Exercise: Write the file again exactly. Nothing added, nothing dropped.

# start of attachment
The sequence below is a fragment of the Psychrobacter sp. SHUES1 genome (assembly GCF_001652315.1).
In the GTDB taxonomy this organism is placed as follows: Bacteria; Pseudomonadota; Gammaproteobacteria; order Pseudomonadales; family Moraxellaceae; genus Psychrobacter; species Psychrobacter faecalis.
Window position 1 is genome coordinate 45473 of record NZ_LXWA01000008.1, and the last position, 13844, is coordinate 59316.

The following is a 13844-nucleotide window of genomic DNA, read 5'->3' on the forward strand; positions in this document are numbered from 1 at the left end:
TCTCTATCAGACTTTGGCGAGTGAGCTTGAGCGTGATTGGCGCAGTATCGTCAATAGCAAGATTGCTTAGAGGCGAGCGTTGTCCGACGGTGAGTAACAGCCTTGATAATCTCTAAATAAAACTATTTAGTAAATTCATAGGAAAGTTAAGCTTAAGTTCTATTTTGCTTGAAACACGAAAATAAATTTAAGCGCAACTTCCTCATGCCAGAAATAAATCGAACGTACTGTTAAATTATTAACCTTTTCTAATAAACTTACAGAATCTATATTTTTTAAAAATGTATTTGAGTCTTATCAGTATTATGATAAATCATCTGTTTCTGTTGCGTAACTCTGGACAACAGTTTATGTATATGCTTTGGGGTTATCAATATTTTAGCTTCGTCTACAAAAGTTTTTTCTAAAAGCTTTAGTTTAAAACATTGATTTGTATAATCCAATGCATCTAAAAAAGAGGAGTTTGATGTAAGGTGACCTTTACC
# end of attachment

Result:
The sequence below is a fragment of the Psychrobacter sp. SHUES1 genome (assembly GCF_001652315.1).
In the GTDB taxonomy this organism is placed as follows: Bacteria; Pseudomonadota; Gammaproteobacteria; order Pseudomonadales; family Moraxellaceae; genus Psychrobacter; species Psychrobacter faecalis.
Window position 1 is genome coordinate 45473 of record NZ_LXWA01000008.1, and the last position, 13844, is coordinate 59316.

The following is a 13844-nucleotide window of genomic DNA, read 5'->3' on the forward strand; positions in this document are numbered from 1 at the left end:
TCTCTATCAGACTTTGGCGAGTGAGCTTGAGCGTGATTGGCGCAGTATCGTCAATAGCAAGATTGCTTAGAGGCGAGCGTTGTCCGACGGTGAGTAACAGCCTTGATAATCTCTAAATAAAACTATTTAGTAAATTCATAGGAAAGTTAAGCTTAAGTTCTATTTTGCTTGAAACACGAAAATAAATTTAAGCGCAACTTCCTCATGCCAGAAATAAATCGAACGTACTGTTAAATTATTAACCTTTTCTAATAAACTTACAGAATCTATATTTTTTAAAAATGTATTTGAGTCTTATCAGTATTATGATAAATCATCTGTTTCTGTTGCGTAACTCTGGACAACAGTTTATGTATATGCTTTGGGGTTATCAATATTTTAGCTTCGTCTACAAAAGTTTTTTCTAAAAGCTTTAGTTTAAAACATTGATTTGTATAATCCAATGCATCTAAAAAAGAGGAGTTTGATGTAAGGTGACCTTTACC